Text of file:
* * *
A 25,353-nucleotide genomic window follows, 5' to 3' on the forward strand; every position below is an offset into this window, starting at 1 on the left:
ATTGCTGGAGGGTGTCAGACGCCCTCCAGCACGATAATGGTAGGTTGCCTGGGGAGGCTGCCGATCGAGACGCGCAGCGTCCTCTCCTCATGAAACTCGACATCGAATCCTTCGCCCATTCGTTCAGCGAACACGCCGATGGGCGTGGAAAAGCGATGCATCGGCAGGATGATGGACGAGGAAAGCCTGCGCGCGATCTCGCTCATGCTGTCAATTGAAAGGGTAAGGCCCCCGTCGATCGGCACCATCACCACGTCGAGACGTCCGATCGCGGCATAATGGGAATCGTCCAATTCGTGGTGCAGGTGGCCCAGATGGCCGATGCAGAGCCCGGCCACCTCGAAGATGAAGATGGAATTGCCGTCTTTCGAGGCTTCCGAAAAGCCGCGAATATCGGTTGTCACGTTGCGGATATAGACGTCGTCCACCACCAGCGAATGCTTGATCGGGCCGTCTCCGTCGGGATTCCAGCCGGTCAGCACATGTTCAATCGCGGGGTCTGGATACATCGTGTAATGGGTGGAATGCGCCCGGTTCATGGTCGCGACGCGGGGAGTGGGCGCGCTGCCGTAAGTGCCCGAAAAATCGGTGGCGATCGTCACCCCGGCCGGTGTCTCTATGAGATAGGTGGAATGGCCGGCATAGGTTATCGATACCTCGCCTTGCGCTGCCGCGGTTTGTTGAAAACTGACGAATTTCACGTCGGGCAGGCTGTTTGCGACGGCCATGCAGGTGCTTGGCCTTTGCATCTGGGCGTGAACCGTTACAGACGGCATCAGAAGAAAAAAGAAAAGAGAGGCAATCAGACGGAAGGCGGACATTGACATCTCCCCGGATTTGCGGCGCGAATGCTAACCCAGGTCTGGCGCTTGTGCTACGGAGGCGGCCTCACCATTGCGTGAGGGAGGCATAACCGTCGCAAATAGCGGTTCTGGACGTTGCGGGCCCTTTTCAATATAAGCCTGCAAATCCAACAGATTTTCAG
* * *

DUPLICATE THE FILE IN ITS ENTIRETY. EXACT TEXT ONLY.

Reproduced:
A 25,353-nucleotide genomic window follows, 5' to 3' on the forward strand; every position below is an offset into this window, starting at 1 on the left:
ATTGCTGGAGGGTGTCAGACGCCCTCCAGCACGATAATGGTAGGTTGCCTGGGGAGGCTGCCGATCGAGACGCGCAGCGTCCTCTCCTCATGAAACTCGACATCGAATCCTTCGCCCATTCGTTCAGCGAACACGCCGATGGGCGTGGAAAAGCGATGCATCGGCAGGATGATGGACGAGGAAAGCCTGCGCGCGATCTCGCTCATGCTGTCAATTGAAAGGGTAAGGCCCCCGTCGATCGGCACCATCACCACGTCGAGACGTCCGATCGCGGCATAATGGGAATCGTCCAATTCGTGGTGCAGGTGGCCCAGATGGCCGATGCAGAGCCCGGCCACCTCGAAGATGAAGATGGAATTGCCGTCTTTCGAGGCTTCCGAAAAGCCGCGAATATCGGTTGTCACGTTGCGGATATAGACGTCGTCCACCACCAGCGAATGCTTGATCGGGCCGTCTCCGTCGGGATTCCAGCCGGTCAGCACATGTTCAATCGCGGGGTCTGGATACATCGTGTAATGGGTGGAATGCGCCCGGTTCATGGTCGCGACGCGGGGAGTGGGCGCGCTGCCGTAAGTGCCCGAAAAATCGGTGGCGATCGTCACCCCGGCCGGTGTCTCTATGAGATAGGTGGAATGGCCGGCATAGGTTATCGATACCTCGCCTTGCGCTGCCGCGGTTTGTTGAAAACTGACGAATTTCACGTCGGGCAGGCTGTTTGCGACGGCCATGCAGGTGCTTGGCCTTTGCATCTGGGCGTGAACCGTTACAGACGGCATCAGAAGAAAAAAGAAAAGAGAGGCAATCAGACGGAAGGCGGACATTGACATCTCCCCGGATTTGCGGCGCGAATGCTAACCCAGGTCTGGCGCTTGTGCTACGGAGGCGGCCTCACCATTGCGTGAGGGAGGCATAACCGTCGCAAATAGCGGTTCTGGACGTTGCGGGCCCTTTTCAATATAAGCCTGCAAATCCAACAGATTTTCAG